Hollywood director Oliver Stone believes nuclear power is safe. Period. Full stop. And the war in Ukraine hasn’t changed his thinking. At a time when most scientists agree we need to drastically cut our fossil fuel use to avoid permanently damaging our ecosystems, he is all in. We need nuclear, Stone says. Nuclear Now.
Nuclear Now is the name of his latest documentary. In it, he makes the case that the deadliest nuclear disaster – at the Chernobyl power plant in 1986 in Ukraine when it was part of the Soviet Union – pales in comparison to the harms done by fossil fuels to human health and the environment on a daily basis. He argues, based on research first published in the book A Bright Future, that nuclear power is crucial to satisfying modern energy demands while reducing carbon emissions.
“Russia had the biggest accident,” Stone said recently, referring to Chernobyl in an online briefing with the US Foreign Press Association. “America didn’t really have accidents. They have hysteria. We feel that hysteria led to the closing-down of the industry.”
Yes, there was a partial meltdown of the reactor at Three Mile Island in Pennsylvania that raised concerns in 1979, but his film blames Hollywood and the fossil fuel industry for fanning overblown fears of nuclear power. Movies like Silkwood and the China Syndrome raised the spectre of a doomsday scenario while Dr Strangelove or: How I Learned to Stop Worrying and Love the Bomb highlighted the risks posed by unstable leaders with nuclear weapons. The Rockefeller Foundation, supported by oil money, promoted studies warning of the dangers of radioactivity, neglecting to mention that it occurs naturally in our environment, Stone’s film contends.
Oliver Stone, right, says concerns about the risks of nuclear power are overstated [Courtesy: New Element Media]
Countries that include the United States, Germany and Japan have been backing away from nuclear power ever since. France and Sweden, on the other hand, have invested in nuclear power – and Russia, Stone argues, has become an industry leader, exporting its power and its technology.
Stone lamented that the war in Ukraine and rising tensions between the US and Russia could further hinder the advancement of nuclear power and the fight against climate change. The same week he addressed the association of foreign correspondents in the US, the head of the International Atomic Energy Agency (IAEA) appeared before the United Nations Security Council, warning of risks the war poses to the Zaporizhzhia Nuclear Power Plant in Enerhodar, Ukraine.
The largest nuclear power plant in Europe was seized by Russia shortly after it invaded the country. Ukrainian staff continue to run the facility in what has been described as a tense situation. Amid signs that a much anticipated Ukrainian offensive is about to begin, IAEA chief Rafael Grossi described an increasingly dangerous and unpredictable situation at the plant. He called on both sides to agree to safety protocols – not shooting at or firing from the site, not storing weapons or troops there – to prevent a radiation leak at the facility.
The plant’s six reactors have been in cold shutdown since September, but there are still tens of thousands of kilogrammes of radioactive material at the site, which relies on an external power source to keep them from overheating although there are onsite generators for use in emergencies.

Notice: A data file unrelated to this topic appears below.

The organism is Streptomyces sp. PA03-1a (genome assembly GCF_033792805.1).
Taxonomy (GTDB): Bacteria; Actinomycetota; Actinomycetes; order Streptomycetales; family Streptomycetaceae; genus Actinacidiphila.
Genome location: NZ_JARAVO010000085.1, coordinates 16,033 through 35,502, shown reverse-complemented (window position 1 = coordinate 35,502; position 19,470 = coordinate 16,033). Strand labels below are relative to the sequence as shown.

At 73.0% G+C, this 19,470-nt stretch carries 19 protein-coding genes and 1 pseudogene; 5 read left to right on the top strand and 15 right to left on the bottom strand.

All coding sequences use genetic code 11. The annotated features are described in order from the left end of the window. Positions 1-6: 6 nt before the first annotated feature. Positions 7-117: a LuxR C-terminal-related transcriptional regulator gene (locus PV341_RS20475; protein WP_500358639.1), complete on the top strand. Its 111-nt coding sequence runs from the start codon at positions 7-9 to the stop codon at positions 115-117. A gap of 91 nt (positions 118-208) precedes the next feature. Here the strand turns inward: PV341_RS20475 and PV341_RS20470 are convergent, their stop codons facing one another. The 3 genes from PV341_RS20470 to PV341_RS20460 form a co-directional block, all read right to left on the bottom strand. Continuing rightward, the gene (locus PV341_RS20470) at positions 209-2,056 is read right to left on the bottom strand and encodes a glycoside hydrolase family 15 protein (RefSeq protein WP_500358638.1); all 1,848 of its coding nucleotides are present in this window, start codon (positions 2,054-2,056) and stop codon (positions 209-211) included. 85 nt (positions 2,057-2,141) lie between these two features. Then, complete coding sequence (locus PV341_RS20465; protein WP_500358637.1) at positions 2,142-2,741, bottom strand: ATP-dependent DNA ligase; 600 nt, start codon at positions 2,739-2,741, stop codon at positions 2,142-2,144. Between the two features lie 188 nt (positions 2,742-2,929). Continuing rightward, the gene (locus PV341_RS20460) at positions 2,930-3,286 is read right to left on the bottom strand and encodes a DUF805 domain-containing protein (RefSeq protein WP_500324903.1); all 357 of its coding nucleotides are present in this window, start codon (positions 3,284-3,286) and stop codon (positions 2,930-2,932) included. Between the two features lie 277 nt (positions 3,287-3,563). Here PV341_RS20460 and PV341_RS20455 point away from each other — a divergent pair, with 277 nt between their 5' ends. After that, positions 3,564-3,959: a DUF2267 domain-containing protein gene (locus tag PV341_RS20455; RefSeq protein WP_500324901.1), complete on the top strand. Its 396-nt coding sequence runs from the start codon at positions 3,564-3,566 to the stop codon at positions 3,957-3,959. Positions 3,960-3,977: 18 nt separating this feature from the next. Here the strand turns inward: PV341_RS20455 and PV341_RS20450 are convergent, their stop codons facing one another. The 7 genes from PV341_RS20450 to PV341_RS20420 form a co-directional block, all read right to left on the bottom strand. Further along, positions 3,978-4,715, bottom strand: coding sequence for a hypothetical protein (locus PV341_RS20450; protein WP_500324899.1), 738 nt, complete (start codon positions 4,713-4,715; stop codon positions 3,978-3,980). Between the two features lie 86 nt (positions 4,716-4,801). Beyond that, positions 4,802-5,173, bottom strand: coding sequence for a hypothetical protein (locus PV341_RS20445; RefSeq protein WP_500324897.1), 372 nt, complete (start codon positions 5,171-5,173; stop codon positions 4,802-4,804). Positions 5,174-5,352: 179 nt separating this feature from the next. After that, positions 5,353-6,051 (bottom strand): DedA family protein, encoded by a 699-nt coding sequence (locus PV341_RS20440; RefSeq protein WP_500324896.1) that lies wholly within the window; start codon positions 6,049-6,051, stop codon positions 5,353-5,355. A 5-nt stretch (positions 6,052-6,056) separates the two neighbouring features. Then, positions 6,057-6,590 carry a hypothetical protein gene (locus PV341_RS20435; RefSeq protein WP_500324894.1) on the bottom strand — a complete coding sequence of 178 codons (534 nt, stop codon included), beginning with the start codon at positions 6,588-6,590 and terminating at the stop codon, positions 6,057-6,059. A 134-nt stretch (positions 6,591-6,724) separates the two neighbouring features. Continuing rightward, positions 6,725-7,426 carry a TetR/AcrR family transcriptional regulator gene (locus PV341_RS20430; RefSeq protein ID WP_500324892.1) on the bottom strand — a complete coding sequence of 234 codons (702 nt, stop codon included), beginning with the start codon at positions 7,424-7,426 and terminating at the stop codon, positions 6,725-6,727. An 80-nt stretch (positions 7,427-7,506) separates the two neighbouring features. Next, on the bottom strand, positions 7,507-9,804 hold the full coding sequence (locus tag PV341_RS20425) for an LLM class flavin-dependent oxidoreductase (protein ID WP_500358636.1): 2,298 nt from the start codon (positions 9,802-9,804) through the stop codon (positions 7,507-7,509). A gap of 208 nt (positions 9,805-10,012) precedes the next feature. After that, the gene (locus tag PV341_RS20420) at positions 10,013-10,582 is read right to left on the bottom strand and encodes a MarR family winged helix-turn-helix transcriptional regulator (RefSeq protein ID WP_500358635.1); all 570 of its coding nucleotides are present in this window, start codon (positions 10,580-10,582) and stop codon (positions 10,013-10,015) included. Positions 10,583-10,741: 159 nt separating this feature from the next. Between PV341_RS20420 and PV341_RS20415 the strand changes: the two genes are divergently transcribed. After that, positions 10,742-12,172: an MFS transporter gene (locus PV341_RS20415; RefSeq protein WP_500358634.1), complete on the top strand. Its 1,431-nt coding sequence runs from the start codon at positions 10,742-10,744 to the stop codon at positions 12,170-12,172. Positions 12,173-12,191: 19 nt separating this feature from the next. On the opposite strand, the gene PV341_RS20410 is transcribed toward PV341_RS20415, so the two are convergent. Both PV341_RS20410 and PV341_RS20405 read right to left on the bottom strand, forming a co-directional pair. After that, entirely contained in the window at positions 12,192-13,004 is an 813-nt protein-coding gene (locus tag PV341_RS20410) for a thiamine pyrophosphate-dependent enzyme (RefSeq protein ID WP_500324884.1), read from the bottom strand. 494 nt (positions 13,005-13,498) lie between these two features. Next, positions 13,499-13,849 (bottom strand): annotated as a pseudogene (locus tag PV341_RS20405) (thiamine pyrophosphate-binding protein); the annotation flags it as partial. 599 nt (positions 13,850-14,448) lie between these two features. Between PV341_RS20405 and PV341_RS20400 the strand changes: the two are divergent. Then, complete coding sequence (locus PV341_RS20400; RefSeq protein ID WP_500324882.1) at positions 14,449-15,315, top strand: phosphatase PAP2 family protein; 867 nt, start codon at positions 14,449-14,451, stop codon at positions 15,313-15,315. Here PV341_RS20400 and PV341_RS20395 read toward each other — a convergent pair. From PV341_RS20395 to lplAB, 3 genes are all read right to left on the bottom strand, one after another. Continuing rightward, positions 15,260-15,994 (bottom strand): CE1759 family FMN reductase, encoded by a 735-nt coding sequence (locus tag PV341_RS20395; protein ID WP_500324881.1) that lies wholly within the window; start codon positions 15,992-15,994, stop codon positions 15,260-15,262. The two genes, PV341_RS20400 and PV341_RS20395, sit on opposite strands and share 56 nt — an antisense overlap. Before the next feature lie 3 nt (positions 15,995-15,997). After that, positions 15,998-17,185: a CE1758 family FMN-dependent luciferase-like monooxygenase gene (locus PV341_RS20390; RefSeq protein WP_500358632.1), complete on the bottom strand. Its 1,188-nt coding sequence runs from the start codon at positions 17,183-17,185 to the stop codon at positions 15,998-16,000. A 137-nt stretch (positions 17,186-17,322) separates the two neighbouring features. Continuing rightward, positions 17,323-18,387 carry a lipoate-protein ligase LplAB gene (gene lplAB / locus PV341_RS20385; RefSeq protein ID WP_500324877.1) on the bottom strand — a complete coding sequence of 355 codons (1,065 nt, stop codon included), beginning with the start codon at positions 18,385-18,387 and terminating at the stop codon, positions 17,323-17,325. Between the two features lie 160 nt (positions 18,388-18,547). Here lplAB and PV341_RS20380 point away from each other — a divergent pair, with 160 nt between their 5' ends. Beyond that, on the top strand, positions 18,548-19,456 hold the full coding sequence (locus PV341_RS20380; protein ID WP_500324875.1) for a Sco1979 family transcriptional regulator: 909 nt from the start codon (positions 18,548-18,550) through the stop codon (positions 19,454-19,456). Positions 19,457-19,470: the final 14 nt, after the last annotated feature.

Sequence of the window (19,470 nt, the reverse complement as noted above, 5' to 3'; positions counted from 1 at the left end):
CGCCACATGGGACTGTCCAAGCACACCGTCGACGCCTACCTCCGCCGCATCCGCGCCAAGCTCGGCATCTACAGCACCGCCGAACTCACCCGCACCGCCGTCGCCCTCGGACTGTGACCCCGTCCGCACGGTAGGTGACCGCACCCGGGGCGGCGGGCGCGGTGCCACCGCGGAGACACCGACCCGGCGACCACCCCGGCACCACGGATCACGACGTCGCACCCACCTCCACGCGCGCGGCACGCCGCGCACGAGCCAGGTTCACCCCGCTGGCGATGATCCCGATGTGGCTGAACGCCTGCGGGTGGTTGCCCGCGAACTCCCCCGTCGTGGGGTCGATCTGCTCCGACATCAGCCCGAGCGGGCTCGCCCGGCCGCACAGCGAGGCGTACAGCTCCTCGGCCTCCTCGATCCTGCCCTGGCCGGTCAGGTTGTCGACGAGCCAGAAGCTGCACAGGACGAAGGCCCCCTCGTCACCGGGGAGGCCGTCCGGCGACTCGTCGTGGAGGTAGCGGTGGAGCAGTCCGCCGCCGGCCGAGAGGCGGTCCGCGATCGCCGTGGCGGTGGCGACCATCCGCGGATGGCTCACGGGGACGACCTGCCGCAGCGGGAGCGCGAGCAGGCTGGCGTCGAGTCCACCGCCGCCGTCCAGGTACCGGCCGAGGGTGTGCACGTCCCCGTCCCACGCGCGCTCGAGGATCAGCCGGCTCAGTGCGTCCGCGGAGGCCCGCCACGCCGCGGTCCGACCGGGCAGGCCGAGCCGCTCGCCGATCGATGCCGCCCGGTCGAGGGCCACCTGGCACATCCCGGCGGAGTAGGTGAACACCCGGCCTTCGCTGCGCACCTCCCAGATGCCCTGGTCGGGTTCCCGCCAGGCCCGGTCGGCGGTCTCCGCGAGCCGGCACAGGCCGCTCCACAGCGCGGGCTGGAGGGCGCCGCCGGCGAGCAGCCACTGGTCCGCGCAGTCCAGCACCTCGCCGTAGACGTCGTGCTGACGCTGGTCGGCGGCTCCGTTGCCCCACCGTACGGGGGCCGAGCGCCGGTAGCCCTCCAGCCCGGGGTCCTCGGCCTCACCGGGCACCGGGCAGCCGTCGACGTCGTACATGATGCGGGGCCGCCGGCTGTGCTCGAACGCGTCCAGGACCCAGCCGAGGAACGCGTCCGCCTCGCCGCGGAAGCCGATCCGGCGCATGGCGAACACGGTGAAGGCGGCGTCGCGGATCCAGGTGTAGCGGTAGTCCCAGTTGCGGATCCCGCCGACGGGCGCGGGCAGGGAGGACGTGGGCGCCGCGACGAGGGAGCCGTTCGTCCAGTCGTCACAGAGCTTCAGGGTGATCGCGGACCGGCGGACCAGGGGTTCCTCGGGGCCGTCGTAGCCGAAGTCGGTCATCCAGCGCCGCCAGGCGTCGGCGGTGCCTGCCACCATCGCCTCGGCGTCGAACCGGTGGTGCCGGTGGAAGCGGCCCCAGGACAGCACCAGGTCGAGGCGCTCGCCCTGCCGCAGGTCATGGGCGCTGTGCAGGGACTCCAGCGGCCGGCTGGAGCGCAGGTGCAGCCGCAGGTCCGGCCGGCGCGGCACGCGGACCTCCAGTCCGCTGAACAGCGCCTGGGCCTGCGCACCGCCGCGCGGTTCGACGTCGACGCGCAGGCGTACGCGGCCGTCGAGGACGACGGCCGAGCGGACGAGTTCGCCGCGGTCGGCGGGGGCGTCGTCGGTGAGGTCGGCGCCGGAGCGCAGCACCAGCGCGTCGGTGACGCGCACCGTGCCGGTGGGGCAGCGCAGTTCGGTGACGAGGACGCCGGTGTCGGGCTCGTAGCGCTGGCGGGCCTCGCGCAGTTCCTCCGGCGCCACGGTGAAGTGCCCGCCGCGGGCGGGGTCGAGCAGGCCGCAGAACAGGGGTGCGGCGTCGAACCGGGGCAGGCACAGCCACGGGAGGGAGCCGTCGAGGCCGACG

Stone dismissed the concerns as overhyped, noting that the 2011 breach of Japan’s Fukushima nuclear power plant did not kill anyone, but the earthquake and tsunami that caused it resulted in 18,000 deaths. Isuru Seneviratne, executive director of Nuclear New York a nuclear advocacy group, said chemical plants pose even greater risks to civilians.
“If Putin wanted to kill a large number of Ukrainians by attacking an industrial site, there are many to choose from,” Seneviratne pointed out in the briefing. “In fact, 14,000 people have already died in the Ukraine war. America’s nuclear industry rarely ever kills anybody, war most always does.”
Stone acknowledged the Soviet Union initially lied about the Chernobyl accident, which killed 50 people and released 400 times more radiation than the atomic bomb dropped on Hiroshima. But he criticized Germany’s call for the European Union to sanction Russian nuclear power as “stupid” and counterproductive, given the climate emergency, as well as Germany’s decision to shutter all of its nuclear plants.
“Their economy is in the s***,” Stone said. “It’s dropped. The economy has fallen off completely, and it will fall further.”
If anything, Stone believes the West should be looking to partner with Russia and China on nuclear power as a way to remove climate-warming carbon dioxide from the atmosphere before it is too late.
He himself has worked in Russia. He had access to Chernobyl and Russian nuclear officials for the filming of Nuclear Now. In 2017, he interviewed President Vladimir Putin about American dissident-in-exile Edward Snowden, about whom he made a thriller.
Stone tours the Civaux Nuclear Power Plant in France [File: Courtesy New Element Media]
“You’ve got to hear the other side,” Stone insisted. “You can’t just jump to conclusions spawned by the Western press.”
The idea that Russia and the US – much less Ukraine – could work constructively together on anything may sound idealistic and far from today’s reality, but Nuclear Now highlights a time when US leaders advocated a similar approach. It shows US President Dwight D Eisenhower giving his 1953 Atoms for Peace speech to the United Nations, which led to the creation of the IAEA.
“It is not enough to take this weapon out of the hands of the soldiers,” Eisenhower said at the time. “It must be put into the hands of those who will know how to strip its military casing and adapt it to the arts of peace.”
Film director says risk of nuclear contamination from Ukraine war is less threatening to the planet than fossil fuels.